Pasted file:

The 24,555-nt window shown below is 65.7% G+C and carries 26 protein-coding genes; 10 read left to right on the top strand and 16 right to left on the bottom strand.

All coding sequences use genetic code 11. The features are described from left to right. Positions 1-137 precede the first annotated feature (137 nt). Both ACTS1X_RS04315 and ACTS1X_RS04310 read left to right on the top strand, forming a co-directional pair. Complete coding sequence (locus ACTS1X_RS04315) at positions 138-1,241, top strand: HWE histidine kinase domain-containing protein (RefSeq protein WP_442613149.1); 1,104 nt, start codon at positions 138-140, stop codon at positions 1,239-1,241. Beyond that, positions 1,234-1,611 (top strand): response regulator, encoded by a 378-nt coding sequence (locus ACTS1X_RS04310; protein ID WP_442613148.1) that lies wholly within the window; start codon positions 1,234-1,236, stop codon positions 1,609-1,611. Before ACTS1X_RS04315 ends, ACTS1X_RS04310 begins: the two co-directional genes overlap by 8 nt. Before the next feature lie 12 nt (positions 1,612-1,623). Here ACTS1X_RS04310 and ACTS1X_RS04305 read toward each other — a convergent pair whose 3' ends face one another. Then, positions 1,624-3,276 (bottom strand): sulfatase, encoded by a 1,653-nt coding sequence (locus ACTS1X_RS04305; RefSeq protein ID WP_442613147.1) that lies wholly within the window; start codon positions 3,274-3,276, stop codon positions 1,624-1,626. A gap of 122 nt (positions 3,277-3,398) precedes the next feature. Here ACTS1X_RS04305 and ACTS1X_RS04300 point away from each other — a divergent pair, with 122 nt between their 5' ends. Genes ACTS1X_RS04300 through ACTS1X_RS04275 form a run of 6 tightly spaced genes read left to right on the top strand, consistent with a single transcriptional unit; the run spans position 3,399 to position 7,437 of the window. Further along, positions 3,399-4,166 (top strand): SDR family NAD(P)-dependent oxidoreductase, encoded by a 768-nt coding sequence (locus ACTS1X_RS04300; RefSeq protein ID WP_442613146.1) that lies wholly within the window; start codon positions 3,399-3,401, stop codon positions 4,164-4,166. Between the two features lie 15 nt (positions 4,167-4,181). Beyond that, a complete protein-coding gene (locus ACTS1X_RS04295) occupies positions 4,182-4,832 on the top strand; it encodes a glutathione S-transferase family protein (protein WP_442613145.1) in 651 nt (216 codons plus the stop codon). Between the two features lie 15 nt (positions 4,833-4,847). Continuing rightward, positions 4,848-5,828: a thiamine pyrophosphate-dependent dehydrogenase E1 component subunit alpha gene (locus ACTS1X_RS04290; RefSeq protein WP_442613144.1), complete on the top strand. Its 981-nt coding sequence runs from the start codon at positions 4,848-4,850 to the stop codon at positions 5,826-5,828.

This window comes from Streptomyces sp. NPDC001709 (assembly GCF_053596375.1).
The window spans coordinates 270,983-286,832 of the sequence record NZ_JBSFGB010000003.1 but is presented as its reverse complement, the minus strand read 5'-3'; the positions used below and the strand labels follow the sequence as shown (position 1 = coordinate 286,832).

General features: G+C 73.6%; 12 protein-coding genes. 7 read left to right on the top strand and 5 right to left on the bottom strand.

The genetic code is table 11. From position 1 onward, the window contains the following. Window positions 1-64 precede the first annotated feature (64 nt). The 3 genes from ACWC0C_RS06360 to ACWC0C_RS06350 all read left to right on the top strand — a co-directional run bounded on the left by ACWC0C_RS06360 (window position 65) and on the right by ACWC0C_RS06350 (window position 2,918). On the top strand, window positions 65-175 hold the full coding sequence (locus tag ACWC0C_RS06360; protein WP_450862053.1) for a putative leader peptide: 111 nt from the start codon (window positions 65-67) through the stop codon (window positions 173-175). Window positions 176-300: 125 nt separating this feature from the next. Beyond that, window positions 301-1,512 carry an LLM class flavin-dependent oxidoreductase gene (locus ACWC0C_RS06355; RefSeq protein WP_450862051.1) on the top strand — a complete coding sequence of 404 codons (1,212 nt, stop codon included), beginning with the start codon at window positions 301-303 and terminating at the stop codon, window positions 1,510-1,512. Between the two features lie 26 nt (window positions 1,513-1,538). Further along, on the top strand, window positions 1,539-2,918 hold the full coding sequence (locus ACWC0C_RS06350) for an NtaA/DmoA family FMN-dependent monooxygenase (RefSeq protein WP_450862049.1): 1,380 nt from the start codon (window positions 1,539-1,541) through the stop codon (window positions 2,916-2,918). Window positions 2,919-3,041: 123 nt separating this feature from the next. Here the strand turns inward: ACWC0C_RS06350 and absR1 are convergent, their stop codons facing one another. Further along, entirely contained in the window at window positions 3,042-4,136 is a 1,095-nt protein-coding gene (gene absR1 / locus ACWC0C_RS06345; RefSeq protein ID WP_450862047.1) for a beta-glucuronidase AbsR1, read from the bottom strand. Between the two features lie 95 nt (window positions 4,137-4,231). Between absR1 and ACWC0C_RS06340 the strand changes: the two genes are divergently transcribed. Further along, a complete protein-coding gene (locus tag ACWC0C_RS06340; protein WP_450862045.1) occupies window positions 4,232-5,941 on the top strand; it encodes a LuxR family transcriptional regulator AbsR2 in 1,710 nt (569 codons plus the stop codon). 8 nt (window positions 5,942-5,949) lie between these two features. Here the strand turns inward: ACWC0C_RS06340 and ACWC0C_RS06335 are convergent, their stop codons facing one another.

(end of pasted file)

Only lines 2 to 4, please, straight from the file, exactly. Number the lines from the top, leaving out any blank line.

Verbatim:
All coding sequences use genetic code 11. The features are described from left to right. Positions 1-137 precede the first annotated feature (137 nt). Both ACTS1X_RS04315 and ACTS1X_RS04310 read left to right on the top strand, forming a co-directional pair. Complete coding sequence (locus ACTS1X_RS04315) at positions 138-1,241, top strand: HWE histidine kinase domain-containing protein (RefSeq protein WP_442613149.1); 1,104 nt, start codon at positions 138-140, stop codon at positions 1,239-1,241. Beyond that, positions 1,234-1,611 (top strand): response regulator, encoded by a 378-nt coding sequence (locus ACTS1X_RS04310; protein ID WP_442613148.1) that lies wholly within the window; start codon positions 1,234-1,236, stop codon positions 1,609-1,611. Before ACTS1X_RS04315 ends, ACTS1X_RS04310 begins: the two co-directional genes overlap by 8 nt. Before the next feature lie 12 nt (positions 1,612-1,623). Here ACTS1X_RS04310 and ACTS1X_RS04305 read toward each other — a convergent pair whose 3' ends face one another. Then, positions 1,624-3,276 (bottom strand): sulfatase, encoded by a 1,653-nt coding sequence (locus ACTS1X_RS04305; RefSeq protein ID WP_442613147.1) that lies wholly within the window; start codon positions 3,274-3,276, stop codon positions 1,624-1,626. A gap of 122 nt (positions 3,277-3,398) precedes the next feature. Here ACTS1X_RS04305 and ACTS1X_RS04300 point away from each other — a divergent pair, with 122 nt between their 5' ends. Genes ACTS1X_RS04300 through ACTS1X_RS04275 form a run of 6 tightly spaced genes read left to right on the top strand, consistent with a single transcriptional unit; the run spans position 3,399 to position 7,437 of the window. Further along, positions 3,399-4,166 (top strand): SDR family NAD(P)-dependent oxidoreductase, encoded by a 768-nt coding sequence (locus ACTS1X_RS04300; RefSeq protein ID WP_442613146.1) that lies wholly within the window; start codon positions 3,399-3,401, stop codon positions 4,164-4,166. Between the two features lie 15 nt (positions 4,167-4,181). Beyond that, a complete protein-coding gene (locus ACTS1X_RS04295) occupies positions 4,182-4,832 on the top strand; it encodes a glutathione S-transferase family protein (protein WP_442613145.1) in 651 nt (216 codons plus the stop codon). Between the two features lie 15 nt (positions 4,833-4,847). Continuing rightward, positions 4,848-5,828: a thiamine pyrophosphate-dependent dehydrogenase E1 component subunit alpha gene (locus ACTS1X_RS04290; RefSeq protein WP_442613144.1), complete on the top strand. Its 981-nt coding sequence runs from the start codon at positions 4,848-4,850 to the stop codon at positions 5,826-5,828.

This window comes from Streptomyces sp. NPDC001709 (assembly GCF_053596375.1).
The window spans coordinates 270,983-286,832 of the sequence record NZ_JBSFGB010000003.1 but is presented as its reverse complement, the minus strand read 5'-3'; the positions used below and the strand labels follow the sequence as shown (position 1 = coordinate 286,832).